Finally, a very serious issue that adds to the scarcity of this coffee is the political environment of the country. Due to the civil war in the region travel in and out of the country is at times almost impossible. This makes the Yemeni coffee that does make it out of the country a rare treat to enjoy. Only a few years ago in 2015 a group of coffee exporters had to sneak out of the country with 100 kilos of these beans. They fled airstrikes on the city by car, and then by fishing boat before being detained at the border for a few days. They finally were able to get the beans to America in time to debut them at the Specialty Coffee Association of America show. These beans are from the same crop that produces Haraaz Coffee.
The high quality of these beans means that Haraaz Coffee can be enjoyed in a regular coffee brewer. You will end up with a rich, dark cup of coffee. This also means that if you add cream and sugar to your cup, the coffee will still shine through. If you have experience with a manual coffee brewer then you will be able to discover more depth and variety in the tasting notes. Try Haraaz Coffee in a French press or a Clever coffee dripper for a richer cup of coffee. These methods are considered full immersion brewing because the coffee grains sit in the brewed water for a short time before being filtered and poured into your cup.
Opening a fresh bag will treat your senses to a familiar dark roast coffee aroma with just a hint of chocolate mixed in. If you pour out a few beans into your hand you will discover that they are smaller than typical coffee beans and aren’t roasted within an inch of their life. All too often this a common mistake that coffee roasters make when producing a dark roast. If you plan to brew them in an immersion brewer then be sure to grind them on a medium coarse setting. This will ensure that the water has a large enough surface area to extract the exquisite flavors from the grounds. Soak the coffee grounds in the brewer for thirty seconds before adding the entire amount of water you will be using. This allows the coffee to “bloom” and expel any gases left over from the roasting process. While you wait for the bloom you will begin to encounter the beauty of aromas emitted from the beans. When you take your first sip take a moment to savor the coffee. The first moments of the coffee hitting your taste buds you may find it overly dark but in the next seconds your encounter a soft dark chocolate taste wash across the rest of your tongue. This is followed by a slightly smoky finish and for a coffee bean roasted as dark as this one the smoothness of it is a very pleasant surprise. It won’t leave behind a bitter aftertaste and will leave you with a pleasant experience.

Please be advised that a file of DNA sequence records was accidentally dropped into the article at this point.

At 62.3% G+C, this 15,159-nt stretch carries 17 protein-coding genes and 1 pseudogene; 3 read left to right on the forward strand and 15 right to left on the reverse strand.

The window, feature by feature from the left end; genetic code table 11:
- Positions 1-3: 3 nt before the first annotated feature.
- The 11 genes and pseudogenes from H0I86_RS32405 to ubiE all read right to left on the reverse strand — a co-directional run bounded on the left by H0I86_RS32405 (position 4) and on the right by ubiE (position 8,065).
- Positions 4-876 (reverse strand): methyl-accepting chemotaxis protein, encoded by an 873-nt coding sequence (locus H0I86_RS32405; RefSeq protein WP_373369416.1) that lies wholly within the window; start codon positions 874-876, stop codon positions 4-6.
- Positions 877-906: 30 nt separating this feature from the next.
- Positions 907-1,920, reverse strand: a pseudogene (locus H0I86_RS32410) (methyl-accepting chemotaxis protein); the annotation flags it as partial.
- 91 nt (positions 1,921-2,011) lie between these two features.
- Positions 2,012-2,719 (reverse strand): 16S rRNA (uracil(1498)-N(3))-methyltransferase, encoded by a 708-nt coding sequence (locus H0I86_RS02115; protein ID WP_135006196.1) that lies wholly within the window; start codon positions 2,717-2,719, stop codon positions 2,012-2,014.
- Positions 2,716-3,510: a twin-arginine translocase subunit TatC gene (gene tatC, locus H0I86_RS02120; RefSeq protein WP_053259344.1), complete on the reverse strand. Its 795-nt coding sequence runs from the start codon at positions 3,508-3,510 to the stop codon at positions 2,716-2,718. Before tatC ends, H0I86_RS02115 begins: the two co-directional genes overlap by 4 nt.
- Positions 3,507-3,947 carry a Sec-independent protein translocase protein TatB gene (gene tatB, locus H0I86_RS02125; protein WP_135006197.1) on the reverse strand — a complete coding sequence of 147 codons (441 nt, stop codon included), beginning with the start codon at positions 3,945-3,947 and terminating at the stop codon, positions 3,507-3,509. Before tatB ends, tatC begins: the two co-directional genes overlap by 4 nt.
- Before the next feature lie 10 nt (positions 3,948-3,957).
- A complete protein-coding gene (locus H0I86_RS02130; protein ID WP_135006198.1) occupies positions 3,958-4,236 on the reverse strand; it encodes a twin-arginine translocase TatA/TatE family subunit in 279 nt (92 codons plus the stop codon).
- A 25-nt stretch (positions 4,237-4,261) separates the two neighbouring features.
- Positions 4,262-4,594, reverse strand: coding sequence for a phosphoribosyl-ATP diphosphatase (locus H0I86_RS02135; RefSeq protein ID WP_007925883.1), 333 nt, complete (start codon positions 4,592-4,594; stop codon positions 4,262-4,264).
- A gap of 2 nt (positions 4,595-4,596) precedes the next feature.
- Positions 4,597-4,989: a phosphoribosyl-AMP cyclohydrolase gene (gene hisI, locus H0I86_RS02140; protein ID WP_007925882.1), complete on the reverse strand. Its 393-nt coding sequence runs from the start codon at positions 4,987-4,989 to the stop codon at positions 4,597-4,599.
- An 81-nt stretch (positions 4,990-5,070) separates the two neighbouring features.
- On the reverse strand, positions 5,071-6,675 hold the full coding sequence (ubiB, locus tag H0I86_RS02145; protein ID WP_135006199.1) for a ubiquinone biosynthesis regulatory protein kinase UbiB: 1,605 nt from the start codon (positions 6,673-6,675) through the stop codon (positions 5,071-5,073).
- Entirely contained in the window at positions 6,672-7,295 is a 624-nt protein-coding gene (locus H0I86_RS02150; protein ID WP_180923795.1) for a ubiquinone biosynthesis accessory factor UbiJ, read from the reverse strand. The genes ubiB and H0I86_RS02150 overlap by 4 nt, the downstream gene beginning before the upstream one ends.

If you are looking for a dark but smooth cup of coffee to start your day off right then try Haraaz Coffee. It will not only give you an amazing taste experience but also comes with a long history to give your cup an even deeper meaning. You can truly enjoy your cup knowing it comes from expert farmers, that have worked long and hard to not only produce the coffee for you but also export it to you.
Chris Campbell is a writer currently living with his family in Houston, Texas. As well as being a coffee specialist, he is a chocolate expert who makes his own homemade chocolate.